Home > Exchange Server > Script: Add-Cmdlets2Dictionary.ps1 – Adding PowerShell and Exchange Cmdlets to the Office Dictionary

Script: Add-Cmdlets2Dictionary.ps1 – Adding PowerShell and Exchange Cmdlets to the Office Dictionary

I write a LOT of things that include technical terms, including email, book chapters, and client documentation. Of course, being the good soldier that I am, I try to spell and grammar check things so that the communications don’t make me look like a blabbering idiot.

The problem is that I’m constantly adding terms to the dictionary as I come across them. This include a ton of PowerShell, and usually, Exchange specific cmdlets. When I switched to a new workstation a week ago, I figured it was time to make life earlier. I mentioned online that there had to be a way to easily take a full list of PowerShell cmdlets and functions and dump them into the dictionary. Fellow Exchange MVP Michael B. Smith said it should be easy in PowerShell, and could be done in a single line of code. So we started to collaborate via Facebook (of all places!) on a solution. Michael posted the solution at Simplifying Life for Exchange Authors. I recommend you read his post for a way to do this painlessly. Thanks to Michael for indulging me.

After we came up with working code, it dawned on my that not everyone has remote PowerShell sessions into Exchange servers from their workstations. So I figured I’d make life a little easier, and compiled some various pieces together into a script. The script below will get a list of all Exchange servers in the same AD site as your workstation, randomly pick one, and establish a remote PowerShell session to it. Once established, it will dump all PowerShell functions and cmdlets to the Office dictionary. Copy the following code into Notepad on your workstation:

function Get-ExchangeServerInSite {
    $ADSite = [System.DirectoryServices.ActiveDirectory.ActiveDirectorySite]
    $siteDN = $ADSite::GetComputerSite().GetDirectoryEntry().distinguishedName
    $search = new-object DirectoryServices.DirectorySearcher([ADSI]"LDAP://$configNC")
    $objectClass = "objectClass=msExchExchangeServer"
    $version = "versionNumber>=1937801568"
    $site = "msExchServerSite=$siteDN"
    $search.Filter = "(&($objectClass)($version)($site))"
    [void] $search.PropertiesToLoad.Add("name")
    [void] $search.PropertiesToLoad.Add("msexchcurrentserverroles")
    [void] $search.PropertiesToLoad.Add("networkaddress")
    $search.FindAll() | %{
        New-Object PSObject -Property @{
            Name = $_.Properties.name[0]
            FQDN = $_.Properties.networkaddress |
                %{if ($_ -match "ncacn_ip_tcp") {$_.split(":")[1]}}
            Roles = $_.Properties.msexchcurrentserverroles[0]

#add all servers in the local site to an array
$servers = New-Object System.Collections.ArrayList
Get-ExchangeServerInSite | %{ [void]$servers.Add(($_.fqdn)) }

#select a random server from the current site
if($servers.count -gt 1) {
    $random = Get-Random -Minimum 0 -Maximum $servers.count
    $fqdn = $servers[$random]
else {
    $fqdn = $servers[0]

#create the session
$session = New-PSSession -ConfigurationName Microsoft.Exchange -ConnectionUri "http://$fqdn/PowerShell/" -Authentication Kerberos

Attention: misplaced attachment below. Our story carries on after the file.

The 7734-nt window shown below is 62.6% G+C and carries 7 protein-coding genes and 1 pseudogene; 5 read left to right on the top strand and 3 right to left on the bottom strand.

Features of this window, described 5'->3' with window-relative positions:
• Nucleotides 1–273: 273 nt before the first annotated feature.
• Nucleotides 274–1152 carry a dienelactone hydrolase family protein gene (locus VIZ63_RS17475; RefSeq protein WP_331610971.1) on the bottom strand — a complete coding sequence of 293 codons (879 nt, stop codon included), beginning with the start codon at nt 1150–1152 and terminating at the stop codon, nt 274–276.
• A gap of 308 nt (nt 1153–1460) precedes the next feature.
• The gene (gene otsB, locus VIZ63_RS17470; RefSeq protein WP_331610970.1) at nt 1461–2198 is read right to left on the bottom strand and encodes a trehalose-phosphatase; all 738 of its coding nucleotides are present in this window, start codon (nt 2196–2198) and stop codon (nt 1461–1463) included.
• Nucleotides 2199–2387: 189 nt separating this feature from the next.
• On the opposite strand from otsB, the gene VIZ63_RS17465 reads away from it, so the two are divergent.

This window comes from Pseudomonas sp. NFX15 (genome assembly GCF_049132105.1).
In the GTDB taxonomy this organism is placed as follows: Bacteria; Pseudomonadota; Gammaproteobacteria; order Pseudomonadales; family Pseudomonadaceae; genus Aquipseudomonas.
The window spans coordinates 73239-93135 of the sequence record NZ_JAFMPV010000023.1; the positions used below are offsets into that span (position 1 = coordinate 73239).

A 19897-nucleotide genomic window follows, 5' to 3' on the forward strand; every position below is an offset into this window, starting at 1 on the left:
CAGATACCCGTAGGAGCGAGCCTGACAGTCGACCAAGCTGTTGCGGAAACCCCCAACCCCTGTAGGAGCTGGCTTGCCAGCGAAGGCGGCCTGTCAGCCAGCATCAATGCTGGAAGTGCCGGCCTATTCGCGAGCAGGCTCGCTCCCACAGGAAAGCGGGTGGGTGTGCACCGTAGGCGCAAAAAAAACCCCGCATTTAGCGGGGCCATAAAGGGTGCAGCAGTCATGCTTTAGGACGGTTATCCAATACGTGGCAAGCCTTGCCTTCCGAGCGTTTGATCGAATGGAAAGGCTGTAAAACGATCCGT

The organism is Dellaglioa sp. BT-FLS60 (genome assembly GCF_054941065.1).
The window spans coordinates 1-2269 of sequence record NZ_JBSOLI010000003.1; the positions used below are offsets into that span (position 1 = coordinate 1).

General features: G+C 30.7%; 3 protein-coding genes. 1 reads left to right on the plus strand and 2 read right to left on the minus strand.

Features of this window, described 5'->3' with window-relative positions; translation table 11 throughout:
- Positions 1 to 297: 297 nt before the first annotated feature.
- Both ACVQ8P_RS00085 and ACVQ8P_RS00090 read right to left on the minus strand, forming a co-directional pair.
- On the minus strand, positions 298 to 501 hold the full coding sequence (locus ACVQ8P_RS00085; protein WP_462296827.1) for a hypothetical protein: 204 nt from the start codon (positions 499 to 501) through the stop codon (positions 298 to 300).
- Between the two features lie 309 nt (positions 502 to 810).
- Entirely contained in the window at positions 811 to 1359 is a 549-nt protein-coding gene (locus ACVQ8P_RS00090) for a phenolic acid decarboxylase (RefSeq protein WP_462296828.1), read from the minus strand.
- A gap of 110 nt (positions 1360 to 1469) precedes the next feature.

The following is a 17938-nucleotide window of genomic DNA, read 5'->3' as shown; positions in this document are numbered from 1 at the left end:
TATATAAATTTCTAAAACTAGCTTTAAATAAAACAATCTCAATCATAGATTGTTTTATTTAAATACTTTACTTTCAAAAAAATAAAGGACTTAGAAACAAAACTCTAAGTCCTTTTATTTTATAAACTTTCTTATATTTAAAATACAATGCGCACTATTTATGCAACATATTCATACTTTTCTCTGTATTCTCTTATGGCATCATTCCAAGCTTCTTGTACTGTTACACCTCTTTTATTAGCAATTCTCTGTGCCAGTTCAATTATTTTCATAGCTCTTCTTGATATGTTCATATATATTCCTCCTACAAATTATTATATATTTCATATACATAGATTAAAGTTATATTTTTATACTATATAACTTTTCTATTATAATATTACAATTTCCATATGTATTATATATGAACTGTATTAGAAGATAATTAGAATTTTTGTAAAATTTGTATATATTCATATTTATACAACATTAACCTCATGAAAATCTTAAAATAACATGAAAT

#import the session
Import-PSSession $session
$dicFile = (Get-Content Env:AppData) + "\Microsoft\UProof\CUSTOM.DIC"
Get-Command -module $global:importresults | Where-Object {$_.CommandType -eq "cmdlet" -or $_.CommandType -eq "function" -and $_.Name -notmatch ":"} | select-Object Name | Out-file -append $dicfile
#kill the session
Remove-PSSession $session

Save it as Add-Cmdlets2Dictionary.ps1. Now, open PowerShell, navigate to where you saved the file, and execute it using .\Add-Cmdlets2Dictionary.ps1. Once it’s finished, open Word or Outlook and test it with some random cmdlets like New-Mailbox. Keep in mind that Michael’s one-liner works great if you’ve already got a remote session into an Exchange server. My script above is in case you don’t, or you want a reusable script to share with colleagues.


Execution Policy: Third-party PowerShell scripts may require that the PowerShell Execution Policy be set to either AllSigned, RemoteSigned, or Unrestricted. The default is Restricted, which prevents scripts – even code signed scripts – from running. For more information about setting your Execution Policy, see Using the Set-ExecutionPolicy Cmdlet.


I’ve never been one to really solicit donations for my work. My offerings are created because *I* need to solve a problem, and once I do, it makes sense to offer the results of my work to the public. I mean, let’s face it: I can’t be the only one with that particular issue, right? Quite often, to my surprise, I’m asked why I don’t have a “donate” button so people can donate a few bucks. I’ve never really put much thought into it. But those inquiries are coming more often now, so I’m yielding to them. If you’d like to donate, you can send a few bucks via PayPal at https://www.paypal.me/PatRichard. Money collected from that will go to the costs of my website (hosting and domain names), as well as to my home lab.

  1. Pankaj
    June 3rd, 2013 at 06:00 | #1

    I am not sure if this will work for a multisite setup, when you run this scrip on a member server of different site than where Exchange is installed.

  1. No trackbacks yet.